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Lions Roar : January 2007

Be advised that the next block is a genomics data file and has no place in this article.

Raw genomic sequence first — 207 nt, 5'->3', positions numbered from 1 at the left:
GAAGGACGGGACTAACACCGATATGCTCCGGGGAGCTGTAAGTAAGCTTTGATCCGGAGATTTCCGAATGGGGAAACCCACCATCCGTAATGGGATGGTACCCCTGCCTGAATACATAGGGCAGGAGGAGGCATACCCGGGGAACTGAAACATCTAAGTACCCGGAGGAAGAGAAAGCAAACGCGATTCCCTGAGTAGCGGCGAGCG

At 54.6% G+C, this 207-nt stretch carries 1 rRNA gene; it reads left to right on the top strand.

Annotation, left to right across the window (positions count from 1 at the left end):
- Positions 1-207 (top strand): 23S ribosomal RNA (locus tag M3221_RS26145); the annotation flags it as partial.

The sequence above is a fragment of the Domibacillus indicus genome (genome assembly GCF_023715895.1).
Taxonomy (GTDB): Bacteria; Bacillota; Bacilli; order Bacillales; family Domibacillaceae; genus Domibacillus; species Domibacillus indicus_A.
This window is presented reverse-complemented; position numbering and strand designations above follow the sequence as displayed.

SHAMBHALA SUN JANUARY 2007 55 ing in ability or merit, one can take comfort knowing that merit can be accumulated through performing good deeds, because the lack of merit is impermanent and therefore changeable. The Buddhist practice of nonviolence is not merely sub- missiveness with a smile or meek thoughtfulness. The funda- mental cause of violence is when one is fixated on an extreme idea, such as justice or morality. This fixation usually stems from a habit of buying into dualistic views, such as bad and good, ugly and beautiful, moral and immoral. One’s inflex- ible self-righteousness takes up all the space that would allow empathy for others. Sanity is lost. Understanding that all these views or values are compounded and impermanent, as is the person who holds them, violence is averted. When you have no ego, no clinging to the self, there is never a reason to be vio- lent. When one understands that one’s enemies are held under a powerful influence of their own ignorance and aggression, that they are trapped by their habits, it is easier to forgive them for their irritating behavior and actions. Similarly, if someone from the insane asylum insults you, there is no point in getting angry. When we transcend believing in the extremes of dualis- tic phenomena, we have transcended the causes of violence. THE FOUR SEALS: A PACKAGE DEAL In Buddhism, any action that establishes or enhances the four views is a rightful path. Even seemingly ritualistic practices, such as lighting incense or practicing esoteric meditations and mantras, are designed to help focus our attention on one or all of the truths. Anything that contradicts the four views, in- cluding some action that may seem loving and compassionate, is not part of the path. Even emp- tiness meditation becomes pure negation, noth- ing but a nihilistic path, if it is not in compliance with the four truths. For the sake of communication we can say that these four views are the spine of Buddhism. We call them “truths” because they are simply facts. They are not manufactured; they are not a mysti- cal revelation of the Buddha. They did not become valid only after the Buddha began to teach. Living by these principles is not a ritual or a technique. They don’t qualify as morals or ethics, and they can’t be trademarked or owned. There is no such thing as an “infidel” or a “blasphemer” in Bud- dhism because there is no one to be faithful to, to insult, or to doubt. However, those who are not aware of or do not believe in these four facts are considered by Buddhists to be ignorant. Such ig- norance is not cause for moral judgment. If someone doesn’t believe that humans have landed on the moon, or thinks that the world is flat, a scientist wouldn’t call him a blasphemer, just ignorant. Likewise, if he doesn’t believe in these four seals, he is not an infidel. In fact, if someone were to produce proof that the logic of the four seals is faulty, that clinging to the self is actually not pain, or that some element defies impermanence, then Buddhists should willingly follow that path instead. Be- cause what we seek is enlightenment, and enlightenment means realization of the truth. So far, though, in all these centuries no proof has arisen to invalidate the four seals. If you ignore the four seals but insist on considering your- self a Buddhist merely out of a love affair with the traditions, then that is superficial devotion. The Buddhist masters believe that however you choose to label yourself, unless you have faith in these truths, you will continue to live in an illusory world, believing it to be solid and real. Although such belief tempo- rarily provides the bliss of ignorance, ultimately it always leads to some form of anxiety. You then spend all your time solving problems and trying to get rid of the anxiety. Your constant need to solve problems becomes like an addiction. How many problems have you solved only to watch others arise? If you are happy with this cycle, then you have no reason to complain. But when you see that you will never come to the end of prob- lem solving, that is the beginning of the search for inner truth. While Buddhism is not the answer to all the world’s temporal problems and social injustices, if you happen to be searching and if you happen to have chemistry with Siddhartha, then The four seals are meant to be understood literally, not metaphorically or mystically, but they are not edicts or commandments. They are secular truths based on wisdom.